Mike Sanford’s Tall Task

Sanford says Kizer, Zaire to get equal reps; Wimbush not far behind.

Notre Dame’s quarterback room didn’t live up to its lofty billing Saturday afternoon in South Bend. But as the purported “best quarterback room in the country” scuffled a bit during its third of 15 scheduled practices this spring, the unit’s chief tutor barely blinked.  

After all, such a bump in the road is to be expected at the outset of an arduous process, and that reality sits just fine with Mike Sanford.

“A day like Saturday, we struggled a little bit,” said the second-year Irish quarterbacks coach. “The game of football is great at reminding you that your group isn’t as good as you think you are. And there are times where it shows they’re not as bad as I thought they were, too.

“The truth lies in the middle.”

That’s where Sanford resides today – in the middle of the nation’s most intriguing quarterback battle. But it’s the minutia involved with the three-headed quarterback monster of DeShone Kizer, Malik Zaire, and dark horse Brandon Wimbush that captures Sanford’s daily attention, not the group’s larger place on a national scale.

“We just want to be a championship-caliber quarterback group and we weren't a year ago,” Sanford said. “We weren't. We won 10 football games, which is great, but we want to win 14 football games and we have to play that way every single opportunity we're on the field in practice and games.”

To get there, Sanford has wiped the slate clean, and it’s not because Kizer would, by virtue his overall body of work last fall, have an inherent leg up on the competition.

“We all start from scratch. We’d have done that if Malik and Brandon and Montgomery VanGorder and Nolan (Henry) weren’t even here, we’d have started from ground zero,” said Sanford. “We look to see how we can improve mechanically; situation-ally. Comparing our situational football numbers to a year ago because we have to get better.

“We have to be a better third-down quarterback group. We have to be a better red zone quarterback group. We have to be a better two-minute group even though we were pretty good there. That’s the difference between being good and great.”

NOT EVEN CLOSE

Three disparate talents, one role, one room, and one extensive, exhaustive process. That’s what awaits Sanford and his trio of triggermen over the next five months and likely beyond.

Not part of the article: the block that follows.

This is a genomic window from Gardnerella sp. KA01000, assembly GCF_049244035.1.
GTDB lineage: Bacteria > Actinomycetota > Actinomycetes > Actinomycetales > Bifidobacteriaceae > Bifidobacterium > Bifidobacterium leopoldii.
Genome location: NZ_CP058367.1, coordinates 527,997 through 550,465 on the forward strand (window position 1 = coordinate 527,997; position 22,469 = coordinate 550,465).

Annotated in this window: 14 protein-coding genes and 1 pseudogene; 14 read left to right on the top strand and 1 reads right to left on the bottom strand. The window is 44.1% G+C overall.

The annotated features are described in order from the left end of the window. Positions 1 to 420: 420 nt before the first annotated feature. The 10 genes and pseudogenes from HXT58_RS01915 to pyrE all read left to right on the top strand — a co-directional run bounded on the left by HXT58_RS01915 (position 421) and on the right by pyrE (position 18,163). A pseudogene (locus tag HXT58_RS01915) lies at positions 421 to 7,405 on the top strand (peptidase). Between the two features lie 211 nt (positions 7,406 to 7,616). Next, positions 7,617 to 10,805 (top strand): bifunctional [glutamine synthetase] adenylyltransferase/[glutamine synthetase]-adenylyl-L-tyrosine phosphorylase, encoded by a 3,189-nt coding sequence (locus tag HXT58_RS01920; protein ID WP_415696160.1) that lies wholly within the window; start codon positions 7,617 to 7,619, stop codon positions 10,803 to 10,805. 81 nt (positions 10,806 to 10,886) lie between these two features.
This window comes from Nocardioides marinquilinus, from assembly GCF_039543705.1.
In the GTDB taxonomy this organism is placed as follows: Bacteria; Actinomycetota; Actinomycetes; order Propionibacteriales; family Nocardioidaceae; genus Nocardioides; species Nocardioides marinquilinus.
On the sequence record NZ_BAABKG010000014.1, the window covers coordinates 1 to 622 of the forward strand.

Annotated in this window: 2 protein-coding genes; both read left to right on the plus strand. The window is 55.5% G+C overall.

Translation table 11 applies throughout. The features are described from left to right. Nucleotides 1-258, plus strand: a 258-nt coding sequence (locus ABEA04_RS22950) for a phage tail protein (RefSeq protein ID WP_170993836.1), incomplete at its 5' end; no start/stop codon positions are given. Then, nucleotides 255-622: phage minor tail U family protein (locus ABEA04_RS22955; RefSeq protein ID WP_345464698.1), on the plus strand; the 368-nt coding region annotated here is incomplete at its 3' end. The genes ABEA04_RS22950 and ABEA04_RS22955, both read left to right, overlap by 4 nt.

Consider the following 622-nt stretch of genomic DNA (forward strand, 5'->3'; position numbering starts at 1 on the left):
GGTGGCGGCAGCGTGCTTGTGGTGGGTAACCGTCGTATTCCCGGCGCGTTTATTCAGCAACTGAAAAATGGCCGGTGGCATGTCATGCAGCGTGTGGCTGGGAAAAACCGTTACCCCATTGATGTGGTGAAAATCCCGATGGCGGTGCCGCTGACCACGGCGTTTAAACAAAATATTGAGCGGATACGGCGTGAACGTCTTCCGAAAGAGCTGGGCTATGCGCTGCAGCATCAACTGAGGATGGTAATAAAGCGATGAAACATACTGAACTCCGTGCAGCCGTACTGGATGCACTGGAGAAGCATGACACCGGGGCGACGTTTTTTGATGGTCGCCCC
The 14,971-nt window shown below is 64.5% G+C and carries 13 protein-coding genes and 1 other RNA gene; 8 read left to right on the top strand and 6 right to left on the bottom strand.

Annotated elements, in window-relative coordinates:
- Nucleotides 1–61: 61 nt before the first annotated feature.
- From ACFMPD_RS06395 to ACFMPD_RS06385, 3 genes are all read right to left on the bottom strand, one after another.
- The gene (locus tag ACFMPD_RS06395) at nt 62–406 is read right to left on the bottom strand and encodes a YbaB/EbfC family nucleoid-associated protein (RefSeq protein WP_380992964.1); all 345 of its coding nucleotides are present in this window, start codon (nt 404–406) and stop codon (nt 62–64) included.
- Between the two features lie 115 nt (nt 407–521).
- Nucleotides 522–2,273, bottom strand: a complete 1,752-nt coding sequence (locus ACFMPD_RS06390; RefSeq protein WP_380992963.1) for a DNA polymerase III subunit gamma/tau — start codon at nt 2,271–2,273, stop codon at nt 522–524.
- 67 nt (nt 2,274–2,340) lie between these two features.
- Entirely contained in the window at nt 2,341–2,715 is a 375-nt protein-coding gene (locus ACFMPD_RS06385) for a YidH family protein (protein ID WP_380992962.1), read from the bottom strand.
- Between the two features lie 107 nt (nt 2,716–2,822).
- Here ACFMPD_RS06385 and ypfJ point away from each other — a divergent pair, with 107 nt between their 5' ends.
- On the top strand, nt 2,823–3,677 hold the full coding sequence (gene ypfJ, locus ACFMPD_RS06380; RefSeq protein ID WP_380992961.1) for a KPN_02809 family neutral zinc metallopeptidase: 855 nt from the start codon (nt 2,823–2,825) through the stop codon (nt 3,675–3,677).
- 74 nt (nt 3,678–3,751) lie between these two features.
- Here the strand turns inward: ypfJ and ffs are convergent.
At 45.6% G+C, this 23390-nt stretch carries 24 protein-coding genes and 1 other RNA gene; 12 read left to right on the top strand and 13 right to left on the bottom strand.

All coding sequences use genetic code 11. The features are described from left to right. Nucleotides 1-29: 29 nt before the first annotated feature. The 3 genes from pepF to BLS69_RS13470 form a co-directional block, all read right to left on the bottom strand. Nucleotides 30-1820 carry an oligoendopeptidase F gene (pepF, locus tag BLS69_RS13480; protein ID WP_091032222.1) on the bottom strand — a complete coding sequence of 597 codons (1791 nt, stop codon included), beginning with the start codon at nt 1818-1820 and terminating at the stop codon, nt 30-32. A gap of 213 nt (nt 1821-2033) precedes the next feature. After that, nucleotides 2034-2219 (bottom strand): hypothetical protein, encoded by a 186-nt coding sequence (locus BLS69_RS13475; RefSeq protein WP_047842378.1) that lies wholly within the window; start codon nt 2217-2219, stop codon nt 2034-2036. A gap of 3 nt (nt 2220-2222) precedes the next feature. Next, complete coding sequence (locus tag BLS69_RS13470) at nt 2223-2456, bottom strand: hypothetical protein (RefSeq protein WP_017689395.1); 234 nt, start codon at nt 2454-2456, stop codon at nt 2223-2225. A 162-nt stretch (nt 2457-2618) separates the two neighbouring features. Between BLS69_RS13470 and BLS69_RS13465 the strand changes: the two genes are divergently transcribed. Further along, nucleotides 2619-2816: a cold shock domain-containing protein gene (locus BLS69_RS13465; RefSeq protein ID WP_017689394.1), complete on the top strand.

“The biggest challenge is constantly keeping everybody process-oriented,” said Sanford. “If we could stay on the process and really not worry about the big picture because it's going to be proven out over the course of time. We're going to figure out the best way to give our team the chance to win a championship and that's what we're going to do with that group…we have to work with that group about being focused on just that next step.

“Each and every day there's another door you have to bust through and once you bust through that door, hypothetically there's another door waiting for you and you have to bust through that door. We have to be process-oriented and not worry too much about the big picture.”

That means not getting caught up in one good or bad practice, or who’s repping where and why.

“By the end of spring, they will have gotten almost identical repetition,” said Sanford of last year’s starters Zaire and Kizer. “And Brandon’s not too far off. We’ve changed up our rotation a little bit so you’re never just the second quarterback. One day you might be the 7-on-7 QB out with the first group but you’re the second (QB) with 11-on-11, and then we’ll flip those with even and odd day rotations in terms of the practice number (of reps).”

As was the case last season, detailed statistical analysis will be part of the process.

“We’ve expanded on it to include situations: third-down, red zone, two-minute drive efficiency when we scrimmage,” said Sanford. “We’ll look at the success of drive per QB that ran the drive. We’re also (tracking) every single grade we have plus/minus every rep in 7-on-7 and 11-on-11. We’re grading it not only in terms of ‘Did you get your job done’? But how well did you get it done based on exactly what we’re asking you to do from a detail standpoint?”

The devil is in the details, but the decision regarding Notre Dame’s starter behind center won’t necessarily reflect the quarterback that compiles the most impressive data points along the way.

“The data is just a guide, not the end-all, be-all,” Sanford admitted. “Because there are a lot of factors playing into data: dropped balls, various receivers…it’s a bit of science vs. feel. Really it’s going to be about Coach  (Brian) Kelly making a decision for this team.

“All I can do for the quarterback group is present the situation the best that I can see it, both from a statistical standpoint and also a coaching, dependability standpoint. That will help Coach Kelly deem what’s best for this football team.”

The latter won’t be decided any time soon.


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